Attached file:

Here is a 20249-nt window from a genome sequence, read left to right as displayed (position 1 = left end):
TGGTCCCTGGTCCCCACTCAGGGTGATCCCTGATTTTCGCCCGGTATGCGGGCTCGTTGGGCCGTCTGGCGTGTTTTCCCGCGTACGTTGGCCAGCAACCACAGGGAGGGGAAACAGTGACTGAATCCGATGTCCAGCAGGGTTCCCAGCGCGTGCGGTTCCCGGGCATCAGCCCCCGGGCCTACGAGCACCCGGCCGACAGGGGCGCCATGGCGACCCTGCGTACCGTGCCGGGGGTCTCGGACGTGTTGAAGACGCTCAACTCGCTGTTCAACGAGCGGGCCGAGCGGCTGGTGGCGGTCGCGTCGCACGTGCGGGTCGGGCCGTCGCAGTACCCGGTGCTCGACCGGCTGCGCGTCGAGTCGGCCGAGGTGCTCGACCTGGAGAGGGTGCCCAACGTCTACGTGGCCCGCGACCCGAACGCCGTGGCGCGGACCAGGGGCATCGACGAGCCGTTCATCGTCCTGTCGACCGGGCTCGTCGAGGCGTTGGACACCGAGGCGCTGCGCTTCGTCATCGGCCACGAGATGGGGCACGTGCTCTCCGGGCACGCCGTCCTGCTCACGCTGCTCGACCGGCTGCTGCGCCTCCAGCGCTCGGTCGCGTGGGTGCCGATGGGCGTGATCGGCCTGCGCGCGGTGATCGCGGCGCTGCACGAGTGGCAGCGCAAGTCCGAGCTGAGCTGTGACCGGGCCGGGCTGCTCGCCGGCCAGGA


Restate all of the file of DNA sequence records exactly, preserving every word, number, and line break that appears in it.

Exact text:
Here is a 20249-nt window from a genome sequence, read left to right as displayed (position 1 = left end):
TGGTCCCTGGTCCCCACTCAGGGTGATCCCTGATTTTCGCCCGGTATGCGGGCTCGTTGGGCCGTCTGGCGTGTTTTCCCGCGTACGTTGGCCAGCAACCACAGGGAGGGGAAACAGTGACTGAATCCGATGTCCAGCAGGGTTCCCAGCGCGTGCGGTTCCCGGGCATCAGCCCCCGGGCCTACGAGCACCCGGCCGACAGGGGCGCCATGGCGACCCTGCGTACCGTGCCGGGGGTCTCGGACGTGTTGAAGACGCTCAACTCGCTGTTCAACGAGCGGGCCGAGCGGCTGGTGGCGGTCGCGTCGCACGTGCGGGTCGGGCCGTCGCAGTACCCGGTGCTCGACCGGCTGCGCGTCGAGTCGGCCGAGGTGCTCGACCTGGAGAGGGTGCCCAACGTCTACGTGGCCCGCGACCCGAACGCCGTGGCGCGGACCAGGGGCATCGACGAGCCGTTCATCGTCCTGTCGACCGGGCTCGTCGAGGCGTTGGACACCGAGGCGCTGCGCTTCGTCATCGGCCACGAGATGGGGCACGTGCTCTCCGGGCACGCCGTCCTGCTCACGCTGCTCGACCGGCTGCTGCGCCTCCAGCGCTCGGTCGCGTGGGTGCCGATGGGCGTGATCGGCCTGCGCGCGGTGATCGCGGCGCTGCACGAGTGGCAGCGCAAGTCCGAGCTGAGCTGTGACCGGGCCGGGCTGCTCGCCGGCCAGGA